The Honor Moore Interview

I first got to know this author's work earlier this year when the New Yorker ran a fascinating excerpt from her new book, The Bishop's Daughter, a memoir of her relationship with her father, Bishop Paul Moore. So I checked out her website where you too will see that she is also a poet, author/contributor to six books, and teaches in the graduate writing programs at The New School and Columbia University School of the Arts, and from 2000 - 2006 served on the board of PEN American Center. So there was a lot to talk about.

Do you draw a line between talking about the book itself versus larger issues that might come out of it such as gay clergy, etc?
I talk about whatever issues arise to the extent that works for me when I participate in conversations about the book. But the book is really what I have to say about the closet and the clergy.

Were you prepared for the input of strangers about all the various subjects the book brings up?

I don't consider readers, or anyone who comes to any of my events, a stranger.

Do you ever wish that your father hadn't shared the specifics of his personal life with you?
My father did not share the specifics of his personal life with me. The specifics of his personal life came out accidentally, and then it was my desire to know more about a person whom I thought I had known but whom I did not, as it turned out, really know.

Did you learn anything from writing about your grandmother in The White Blackbird that you could apply to writing about your father?
The White Blackbird is a biography of Margarett Sargent, my grandmother, with elements of memoir, but it is a researched biography, a portrait of her. The Bishop's Daughter is a memoir, the story of a relationship between a father and a daughter. I did learn from writing The White Blackbird a lot about writing a book, but writing poems taught me far more about writing The Bishop's Daughter than writing The White Blackbird did.

You said in another interview about that book, "It was a haunting for me in that my grandmother's life was a trap door I was certain I'd fall through. I felt sure that if I became creative, as I wished to do, that I would become alcoholic, promiscuous, manic depressive, in and out of mental hospitals, and a casualty of years of shock treatments." How did you manage to avoid this?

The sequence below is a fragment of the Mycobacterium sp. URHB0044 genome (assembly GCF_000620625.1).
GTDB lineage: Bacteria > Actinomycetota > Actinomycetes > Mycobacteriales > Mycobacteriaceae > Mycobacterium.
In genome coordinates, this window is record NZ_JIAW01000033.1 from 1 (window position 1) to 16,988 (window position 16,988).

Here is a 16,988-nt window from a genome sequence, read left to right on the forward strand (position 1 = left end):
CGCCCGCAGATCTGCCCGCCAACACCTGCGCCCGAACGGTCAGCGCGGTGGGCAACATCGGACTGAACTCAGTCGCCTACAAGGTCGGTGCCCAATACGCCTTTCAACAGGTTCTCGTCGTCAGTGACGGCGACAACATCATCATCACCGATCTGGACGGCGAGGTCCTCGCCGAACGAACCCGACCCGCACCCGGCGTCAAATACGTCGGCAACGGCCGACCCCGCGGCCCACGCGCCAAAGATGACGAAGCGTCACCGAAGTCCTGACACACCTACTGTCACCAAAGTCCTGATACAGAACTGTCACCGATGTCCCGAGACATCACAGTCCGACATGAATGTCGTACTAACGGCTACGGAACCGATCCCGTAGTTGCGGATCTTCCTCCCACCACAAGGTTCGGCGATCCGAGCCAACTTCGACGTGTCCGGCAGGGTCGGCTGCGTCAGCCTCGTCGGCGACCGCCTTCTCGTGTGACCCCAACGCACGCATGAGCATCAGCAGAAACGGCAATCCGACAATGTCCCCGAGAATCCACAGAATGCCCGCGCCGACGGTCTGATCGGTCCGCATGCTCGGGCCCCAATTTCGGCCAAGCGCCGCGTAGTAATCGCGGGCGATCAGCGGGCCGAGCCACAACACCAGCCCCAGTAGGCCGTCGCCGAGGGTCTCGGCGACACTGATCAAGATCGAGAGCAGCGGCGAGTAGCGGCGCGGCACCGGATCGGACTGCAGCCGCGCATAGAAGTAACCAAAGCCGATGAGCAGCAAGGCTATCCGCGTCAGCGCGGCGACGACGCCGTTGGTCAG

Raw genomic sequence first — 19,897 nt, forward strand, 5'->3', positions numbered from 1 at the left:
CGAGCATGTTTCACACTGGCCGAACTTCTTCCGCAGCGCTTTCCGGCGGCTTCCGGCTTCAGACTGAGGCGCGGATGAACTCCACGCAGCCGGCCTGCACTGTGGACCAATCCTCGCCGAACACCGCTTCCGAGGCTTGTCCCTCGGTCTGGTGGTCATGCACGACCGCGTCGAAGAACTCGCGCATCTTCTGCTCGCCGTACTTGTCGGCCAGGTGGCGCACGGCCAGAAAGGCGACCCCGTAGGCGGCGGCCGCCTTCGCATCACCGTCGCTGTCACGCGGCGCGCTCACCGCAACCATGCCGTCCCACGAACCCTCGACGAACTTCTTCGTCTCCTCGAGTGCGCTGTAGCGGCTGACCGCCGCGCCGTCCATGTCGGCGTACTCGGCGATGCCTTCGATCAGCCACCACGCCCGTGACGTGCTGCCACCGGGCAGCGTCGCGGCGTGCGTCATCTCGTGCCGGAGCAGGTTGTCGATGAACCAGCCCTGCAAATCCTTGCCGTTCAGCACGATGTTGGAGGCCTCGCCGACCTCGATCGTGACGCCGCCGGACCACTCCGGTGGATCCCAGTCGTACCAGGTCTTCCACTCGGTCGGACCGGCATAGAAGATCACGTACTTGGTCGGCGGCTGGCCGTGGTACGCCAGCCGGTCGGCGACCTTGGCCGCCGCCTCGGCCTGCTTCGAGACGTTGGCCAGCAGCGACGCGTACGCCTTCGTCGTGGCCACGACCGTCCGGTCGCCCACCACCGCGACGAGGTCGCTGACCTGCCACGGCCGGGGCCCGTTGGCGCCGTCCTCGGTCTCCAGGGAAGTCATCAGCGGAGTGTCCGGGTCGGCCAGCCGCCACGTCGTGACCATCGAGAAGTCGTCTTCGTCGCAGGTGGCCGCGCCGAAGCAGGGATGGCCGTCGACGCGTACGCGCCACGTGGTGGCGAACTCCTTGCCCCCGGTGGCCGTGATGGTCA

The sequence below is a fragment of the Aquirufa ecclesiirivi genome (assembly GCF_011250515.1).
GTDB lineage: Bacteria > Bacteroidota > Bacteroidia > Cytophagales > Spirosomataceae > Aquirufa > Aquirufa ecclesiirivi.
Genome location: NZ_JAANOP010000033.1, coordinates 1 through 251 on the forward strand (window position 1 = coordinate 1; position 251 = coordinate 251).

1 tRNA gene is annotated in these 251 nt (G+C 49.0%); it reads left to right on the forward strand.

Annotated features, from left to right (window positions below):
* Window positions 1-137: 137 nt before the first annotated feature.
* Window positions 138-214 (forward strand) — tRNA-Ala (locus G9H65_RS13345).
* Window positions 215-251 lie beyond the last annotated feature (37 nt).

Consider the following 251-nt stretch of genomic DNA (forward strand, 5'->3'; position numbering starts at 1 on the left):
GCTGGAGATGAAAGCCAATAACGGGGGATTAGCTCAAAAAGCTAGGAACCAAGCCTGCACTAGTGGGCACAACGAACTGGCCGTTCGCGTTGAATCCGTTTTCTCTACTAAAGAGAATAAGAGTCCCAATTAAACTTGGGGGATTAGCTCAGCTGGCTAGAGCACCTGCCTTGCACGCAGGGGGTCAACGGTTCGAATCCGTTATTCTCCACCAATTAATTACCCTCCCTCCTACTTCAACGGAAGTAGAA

I said that in the context of a conversation about The White Blackbird which is the story of a woman who stopped painting on the brink of great success when she was about 40. I didn't stop writing.

Between your grandmother and your father, did you ever yearn to come from a less high-profile family?

The family I came from is the only family i know. I loved them, and was fascinated by them and my life. I can't say that i ever wanted another kind of family

What thoughts if any did your father give to you about marriage, before YOU went into it?

It was understood that one day I would marry a man I was in love with. I grew up in the 1950s. Then came the 1960s and my generation of women rewrote the rule book. I have never married.

As the offspring of a man of the cloth, did your parents put extra pressure on you and your siblings to behave?

How do you separate teaching time from writing time?
It's difficult, but I carve out the time, and I think of that time as a refuge. I also find that teaching helps me to articulate what I think about writing.

What poem do you tend to proffer when you encounter people who claim they're not into poetry?
I never 'proffer' a poem, but I do give people poems or suggest poets, depending on who they are and what our conversation has been. I might read aloud to them. A poem I like to give young writers and artists is 'Power' by Adrienne Rich which talks about creativity in a wonderfully metaphorical way.

You've written about the visual arts a good deal: how do you incorporate them and describe them without being too literal?
I think of art as part of experience and write about looking at a painting as I would any other intense experience.

When/where do you write poetry?
Often in bed, before going to sleep or right after I wake up. Sometimes in cafes.

You've written for the stage as well: what have you learned about which of your writing works best onstage vs. On the page?
I've written one play, which evolved from poems, and the act of giving readings of my poems.

Do you write any fiction?

What reading lately that you enjoy?

I just read a galley of the Hemingses of Monticello: An American Family by Annette Gordon-Reed, a very powerful book of history about Thomas Jefferson's extended bi-racial family. He lived with Sally Hemings for 38 years and had four children with her. He knew her mother and her brothers. They all lived at Monticello!

How does it feel to be the 213th person interviewed for